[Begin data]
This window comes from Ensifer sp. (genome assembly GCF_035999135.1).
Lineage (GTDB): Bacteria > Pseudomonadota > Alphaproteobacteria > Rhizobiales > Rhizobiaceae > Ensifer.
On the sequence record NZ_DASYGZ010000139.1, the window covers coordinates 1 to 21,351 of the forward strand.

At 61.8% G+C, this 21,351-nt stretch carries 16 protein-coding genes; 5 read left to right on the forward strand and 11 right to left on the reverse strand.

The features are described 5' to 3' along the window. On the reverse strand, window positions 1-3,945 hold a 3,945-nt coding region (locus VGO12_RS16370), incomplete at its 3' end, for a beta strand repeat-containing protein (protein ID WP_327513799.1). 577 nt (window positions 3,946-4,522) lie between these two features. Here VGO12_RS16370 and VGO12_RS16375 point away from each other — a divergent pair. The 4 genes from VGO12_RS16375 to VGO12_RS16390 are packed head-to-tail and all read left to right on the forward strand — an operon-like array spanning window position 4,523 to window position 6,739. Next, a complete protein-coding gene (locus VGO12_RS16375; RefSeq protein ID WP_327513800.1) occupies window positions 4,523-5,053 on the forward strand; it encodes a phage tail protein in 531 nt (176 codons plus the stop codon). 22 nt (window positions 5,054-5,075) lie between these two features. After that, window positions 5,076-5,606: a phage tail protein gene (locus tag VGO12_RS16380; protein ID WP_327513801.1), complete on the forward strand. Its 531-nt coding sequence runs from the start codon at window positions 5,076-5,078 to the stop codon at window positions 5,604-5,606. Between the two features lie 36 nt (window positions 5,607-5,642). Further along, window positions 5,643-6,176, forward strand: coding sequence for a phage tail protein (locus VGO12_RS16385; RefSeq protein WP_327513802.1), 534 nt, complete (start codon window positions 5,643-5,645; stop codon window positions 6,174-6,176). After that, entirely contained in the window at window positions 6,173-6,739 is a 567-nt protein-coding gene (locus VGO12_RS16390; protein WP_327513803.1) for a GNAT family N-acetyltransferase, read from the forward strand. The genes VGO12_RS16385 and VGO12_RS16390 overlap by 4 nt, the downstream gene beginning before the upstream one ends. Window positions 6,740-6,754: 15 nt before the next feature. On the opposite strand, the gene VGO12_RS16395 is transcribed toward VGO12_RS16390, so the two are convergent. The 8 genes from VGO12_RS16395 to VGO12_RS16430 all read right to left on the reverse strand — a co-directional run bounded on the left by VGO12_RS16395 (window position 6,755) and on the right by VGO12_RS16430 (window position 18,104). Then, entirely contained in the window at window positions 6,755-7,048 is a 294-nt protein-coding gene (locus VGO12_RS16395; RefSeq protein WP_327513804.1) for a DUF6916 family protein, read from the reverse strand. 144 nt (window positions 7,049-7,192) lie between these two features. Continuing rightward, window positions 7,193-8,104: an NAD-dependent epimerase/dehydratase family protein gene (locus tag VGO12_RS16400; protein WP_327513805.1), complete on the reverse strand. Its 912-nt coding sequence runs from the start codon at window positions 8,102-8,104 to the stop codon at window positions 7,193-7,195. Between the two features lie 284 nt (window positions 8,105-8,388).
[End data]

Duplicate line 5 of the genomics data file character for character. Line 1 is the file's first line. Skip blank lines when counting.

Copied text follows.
The features are described 5' to 3' along the window. On the reverse strand, window positions 1-3,945 hold a 3,945-nt coding region (locus VGO12_RS16370), incomplete at its 3' end, for a beta strand repeat-containing protein (protein ID WP_327513799.1). 577 nt (window positions 3,946-4,522) lie between these two features. Here VGO12_RS16370 and VGO12_RS16375 point away from each other — a divergent pair. The 4 genes from VGO12_RS16375 to VGO12_RS16390 are packed head-to-tail and all read left to right on the forward strand — an operon-like array spanning window position 4,523 to window position 6,739. Next, a complete protein-coding gene (locus VGO12_RS16375; RefSeq protein ID WP_327513800.1) occupies window positions 4,523-5,053 on the forward strand; it encodes a phage tail protein in 531 nt (176 codons plus the stop codon). 22 nt (window positions 5,054-5,075) lie between these two features. After that, window positions 5,076-5,606: a phage tail protein gene (locus tag VGO12_RS16380; protein ID WP_327513801.1), complete on the forward strand. Its 531-nt coding sequence runs from the start codon at window positions 5,076-5,078 to the stop codon at window positions 5,604-5,606. Between the two features lie 36 nt (window positions 5,607-5,642). Further along, window positions 5,643-6,176, forward strand: coding sequence for a phage tail protein (locus VGO12_RS16385; RefSeq protein WP_327513802.1), 534 nt, complete (start codon window positions 5,643-5,645; stop codon window positions 6,174-6,176). After that, entirely contained in the window at window positions 6,173-6,739 is a 567-nt protein-coding gene (locus VGO12_RS16390; protein WP_327513803.1) for a GNAT family N-acetyltransferase, read from the forward strand. The genes VGO12_RS16385 and VGO12_RS16390 overlap by 4 nt, the downstream gene beginning before the upstream one ends. Window positions 6,740-6,754: 15 nt before the next feature. On the opposite strand, the gene VGO12_RS16395 is transcribed toward VGO12_RS16390, so the two are convergent. The 8 genes from VGO12_RS16395 to VGO12_RS16430 all read right to left on the reverse strand — a co-directional run bounded on the left by VGO12_RS16395 (window position 6,755) and on the right by VGO12_RS16430 (window position 18,104). Then, entirely contained in the window at window positions 6,755-7,048 is a 294-nt protein-coding gene (locus VGO12_RS16395; RefSeq protein WP_327513804.1) for a DUF6916 family protein, read from the reverse strand. 144 nt (window positions 7,049-7,192) lie between these two features. Continuing rightward, window positions 7,193-8,104: an NAD-dependent epimerase/dehydratase family protein gene (locus tag VGO12_RS16400; protein WP_327513805.1), complete on the reverse strand. Its 912-nt coding sequence runs from the start codon at window positions 8,102-8,104 to the stop codon at window positions 7,193-7,195. Between the two features lie 284 nt (window positions 8,105-8,388).